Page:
Another more persistent challenge has been the lack of support staff. When Dunham started with Murphy Oil, she was able to grow her department to include three full-time employees, with openings for two additional staff positions. But when oil prices dropped, the whole industry took an economic hit and the budget for Dunham’s support staff was eliminated. Now that she is a department of one, Dunham is trying to balance day-to-day operations with strategic planning. “My ultimate goal is to implement a global records management program managing paper records and digital assets.”

Fortunately, as Dunham completes her last two semesters in the iSchool’s Master of Archives and Records Administration program (she anticipates graduating in December 2017), she will get invaluable experience with strategic planning in MARA 284 Information Governance. “I’m looking forward to the IG class. I’m hoping it will give me more information about where to go from here.” She’s also excited to take an elective in cyber security this summer. “I’m hoping it will help me get my feet wet about cyber security in relation to a global document management program.”

Dunham started the MARA program in January 2015, after a friend and fellow records manager had challenged her to earn her master’s degree. “We had gone to ARMA conferences together, and had seen the SJSU table. He said ‘We should do this together!’” Dunham was hesitant at first—she had considered going back to school before, but the cost seemed prohibitive. At her friend and colleague’s insistence, though, she applied for the MARA program in late 2014 and was accepted for the spring semester. In a twist of fate, the friend who had encouraged her to apply to MARA didn’t end up enrolling, but Dunham didn’t let that stop her from pursuing her master’s degree.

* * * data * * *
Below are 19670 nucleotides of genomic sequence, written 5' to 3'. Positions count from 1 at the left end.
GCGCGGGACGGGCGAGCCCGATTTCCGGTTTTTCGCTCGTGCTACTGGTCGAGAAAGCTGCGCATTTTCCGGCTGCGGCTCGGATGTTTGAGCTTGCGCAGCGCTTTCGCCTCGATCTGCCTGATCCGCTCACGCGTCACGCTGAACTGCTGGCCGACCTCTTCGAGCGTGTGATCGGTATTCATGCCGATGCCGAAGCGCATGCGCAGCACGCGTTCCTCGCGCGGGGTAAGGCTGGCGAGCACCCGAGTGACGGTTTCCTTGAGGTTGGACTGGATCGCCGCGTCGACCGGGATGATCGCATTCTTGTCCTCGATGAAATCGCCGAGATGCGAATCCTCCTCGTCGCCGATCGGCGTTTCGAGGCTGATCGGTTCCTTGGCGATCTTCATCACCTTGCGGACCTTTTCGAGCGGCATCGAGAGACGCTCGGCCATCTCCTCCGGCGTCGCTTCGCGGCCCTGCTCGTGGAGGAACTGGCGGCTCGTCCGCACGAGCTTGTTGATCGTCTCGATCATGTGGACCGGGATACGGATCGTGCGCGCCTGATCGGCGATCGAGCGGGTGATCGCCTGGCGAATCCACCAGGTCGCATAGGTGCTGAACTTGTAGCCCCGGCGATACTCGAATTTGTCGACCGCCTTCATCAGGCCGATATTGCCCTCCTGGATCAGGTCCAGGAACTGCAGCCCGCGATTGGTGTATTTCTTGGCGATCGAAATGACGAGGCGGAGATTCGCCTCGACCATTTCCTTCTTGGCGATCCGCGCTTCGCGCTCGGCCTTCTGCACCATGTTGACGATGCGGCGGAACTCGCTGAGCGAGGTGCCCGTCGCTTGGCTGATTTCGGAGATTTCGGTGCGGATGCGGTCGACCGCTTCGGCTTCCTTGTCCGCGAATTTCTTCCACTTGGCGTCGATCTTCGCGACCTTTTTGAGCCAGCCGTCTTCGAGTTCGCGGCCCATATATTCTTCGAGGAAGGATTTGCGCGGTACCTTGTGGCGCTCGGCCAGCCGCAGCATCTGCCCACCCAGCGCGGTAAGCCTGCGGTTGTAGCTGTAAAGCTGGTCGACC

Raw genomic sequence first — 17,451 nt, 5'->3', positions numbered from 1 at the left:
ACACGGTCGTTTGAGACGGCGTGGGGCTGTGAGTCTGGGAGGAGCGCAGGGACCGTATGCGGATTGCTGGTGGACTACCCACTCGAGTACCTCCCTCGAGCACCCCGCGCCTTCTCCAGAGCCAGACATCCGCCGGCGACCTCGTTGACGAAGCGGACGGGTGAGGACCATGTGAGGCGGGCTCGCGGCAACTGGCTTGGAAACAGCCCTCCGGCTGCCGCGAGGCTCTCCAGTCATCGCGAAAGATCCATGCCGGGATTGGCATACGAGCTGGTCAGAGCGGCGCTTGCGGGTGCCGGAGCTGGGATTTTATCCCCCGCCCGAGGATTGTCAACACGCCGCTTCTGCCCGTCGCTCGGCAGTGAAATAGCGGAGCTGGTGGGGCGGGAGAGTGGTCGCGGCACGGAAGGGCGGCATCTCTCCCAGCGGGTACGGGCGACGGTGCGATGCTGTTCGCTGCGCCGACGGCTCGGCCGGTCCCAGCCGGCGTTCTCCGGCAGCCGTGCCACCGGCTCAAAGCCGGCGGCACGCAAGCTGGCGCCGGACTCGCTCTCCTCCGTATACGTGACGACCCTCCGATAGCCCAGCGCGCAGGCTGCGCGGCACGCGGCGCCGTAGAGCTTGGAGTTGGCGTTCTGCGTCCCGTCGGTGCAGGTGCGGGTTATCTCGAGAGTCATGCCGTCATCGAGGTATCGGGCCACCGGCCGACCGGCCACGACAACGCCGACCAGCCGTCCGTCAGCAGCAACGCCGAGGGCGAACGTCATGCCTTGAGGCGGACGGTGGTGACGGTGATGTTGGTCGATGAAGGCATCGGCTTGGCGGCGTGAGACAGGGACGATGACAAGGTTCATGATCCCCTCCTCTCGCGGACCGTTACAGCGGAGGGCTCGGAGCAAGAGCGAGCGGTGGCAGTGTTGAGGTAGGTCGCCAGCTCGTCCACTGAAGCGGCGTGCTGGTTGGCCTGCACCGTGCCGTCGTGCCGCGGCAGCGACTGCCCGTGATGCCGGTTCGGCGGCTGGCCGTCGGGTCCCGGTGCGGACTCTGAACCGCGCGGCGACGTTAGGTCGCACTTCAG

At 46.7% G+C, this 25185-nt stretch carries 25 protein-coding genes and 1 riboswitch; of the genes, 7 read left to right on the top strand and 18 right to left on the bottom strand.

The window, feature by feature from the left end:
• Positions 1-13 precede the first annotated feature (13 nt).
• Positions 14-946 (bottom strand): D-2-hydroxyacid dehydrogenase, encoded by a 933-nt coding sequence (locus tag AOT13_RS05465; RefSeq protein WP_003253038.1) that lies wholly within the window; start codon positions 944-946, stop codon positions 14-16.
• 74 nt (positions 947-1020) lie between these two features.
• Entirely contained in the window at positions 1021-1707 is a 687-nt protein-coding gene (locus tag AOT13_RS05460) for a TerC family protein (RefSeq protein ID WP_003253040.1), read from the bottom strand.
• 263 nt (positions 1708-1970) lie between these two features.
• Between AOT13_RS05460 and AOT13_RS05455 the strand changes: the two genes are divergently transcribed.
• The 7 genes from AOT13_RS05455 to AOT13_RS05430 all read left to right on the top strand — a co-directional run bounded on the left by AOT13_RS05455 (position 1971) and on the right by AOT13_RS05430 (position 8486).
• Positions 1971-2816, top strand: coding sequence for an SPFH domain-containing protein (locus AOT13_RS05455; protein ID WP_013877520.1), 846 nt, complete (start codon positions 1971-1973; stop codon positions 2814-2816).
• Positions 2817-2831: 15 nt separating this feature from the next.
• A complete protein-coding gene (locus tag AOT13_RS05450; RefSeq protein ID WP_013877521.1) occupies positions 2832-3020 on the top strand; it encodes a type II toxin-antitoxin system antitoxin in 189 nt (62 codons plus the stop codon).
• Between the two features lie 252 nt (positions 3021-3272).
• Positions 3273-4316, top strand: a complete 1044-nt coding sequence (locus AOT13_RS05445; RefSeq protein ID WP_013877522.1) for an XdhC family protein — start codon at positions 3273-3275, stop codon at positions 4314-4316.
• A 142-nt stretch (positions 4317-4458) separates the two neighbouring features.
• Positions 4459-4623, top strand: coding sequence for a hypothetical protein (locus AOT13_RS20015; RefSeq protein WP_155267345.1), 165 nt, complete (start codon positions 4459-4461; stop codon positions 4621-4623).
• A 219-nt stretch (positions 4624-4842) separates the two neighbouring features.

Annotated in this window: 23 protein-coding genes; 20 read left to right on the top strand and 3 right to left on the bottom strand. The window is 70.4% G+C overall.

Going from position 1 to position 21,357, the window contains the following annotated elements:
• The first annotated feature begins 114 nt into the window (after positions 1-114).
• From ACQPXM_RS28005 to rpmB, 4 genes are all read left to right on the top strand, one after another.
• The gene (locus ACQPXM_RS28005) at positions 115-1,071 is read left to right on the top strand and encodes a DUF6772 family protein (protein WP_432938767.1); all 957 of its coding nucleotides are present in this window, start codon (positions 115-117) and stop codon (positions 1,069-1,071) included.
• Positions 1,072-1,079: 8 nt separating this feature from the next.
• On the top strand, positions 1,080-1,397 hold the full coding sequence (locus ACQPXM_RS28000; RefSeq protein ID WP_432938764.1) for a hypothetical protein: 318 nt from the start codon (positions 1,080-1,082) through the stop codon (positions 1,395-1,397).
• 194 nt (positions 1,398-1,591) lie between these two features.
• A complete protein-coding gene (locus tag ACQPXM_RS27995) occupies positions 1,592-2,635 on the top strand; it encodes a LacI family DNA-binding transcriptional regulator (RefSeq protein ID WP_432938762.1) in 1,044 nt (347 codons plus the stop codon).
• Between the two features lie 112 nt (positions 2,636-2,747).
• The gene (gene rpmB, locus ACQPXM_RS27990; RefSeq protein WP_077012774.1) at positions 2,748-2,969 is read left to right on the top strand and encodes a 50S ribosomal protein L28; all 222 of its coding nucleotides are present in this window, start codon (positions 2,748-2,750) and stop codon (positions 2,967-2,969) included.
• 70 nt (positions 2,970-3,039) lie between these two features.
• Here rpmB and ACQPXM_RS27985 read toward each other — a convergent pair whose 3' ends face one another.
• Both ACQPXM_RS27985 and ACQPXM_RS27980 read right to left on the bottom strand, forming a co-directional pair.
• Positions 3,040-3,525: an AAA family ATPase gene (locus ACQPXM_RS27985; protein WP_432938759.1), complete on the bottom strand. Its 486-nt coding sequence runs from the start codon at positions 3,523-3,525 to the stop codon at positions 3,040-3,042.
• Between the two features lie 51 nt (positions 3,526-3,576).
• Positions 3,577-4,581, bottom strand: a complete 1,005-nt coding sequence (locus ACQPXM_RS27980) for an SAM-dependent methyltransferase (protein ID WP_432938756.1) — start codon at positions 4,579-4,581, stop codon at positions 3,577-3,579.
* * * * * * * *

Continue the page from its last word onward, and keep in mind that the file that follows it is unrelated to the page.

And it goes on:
Ultimately, the MARA program has helped to reinforce lessons Dunham learned while studying for the Certified Records Management exam. During her first semester in the MARA program in January 2015, she sat for parts of the exam, before completing part six and earning the CRM designation in the summer of that year. MARA has also introduced Dunham to the world of professional research—a topic she had never considered before. In MARA 285 – Research Methods and Design for Archivists and Records Managers, taught by Joshua Zimmerman, she designed a survey to learn about the career goals of RIM professionals, from file room clerks to chief officers. After distributing the survey to her local ARMA chapter, she was surprised to learn that most do want to advance in their careers, but not necessarily to the highest level. Many respondents were content to be records managers or vice presidents.

As for Dunham, her career in records management has been on an upward trajectory since she started at Texas Children’s Hospital over 20 years ago, and she’s not stopping now. She aspires to implement and lead a global records management program at Murphy Oil, and one day hopes to hold the title of Chief Information Governance Officer. And if her professional and academic dedication are any indicator, she’ll have no problem getting there.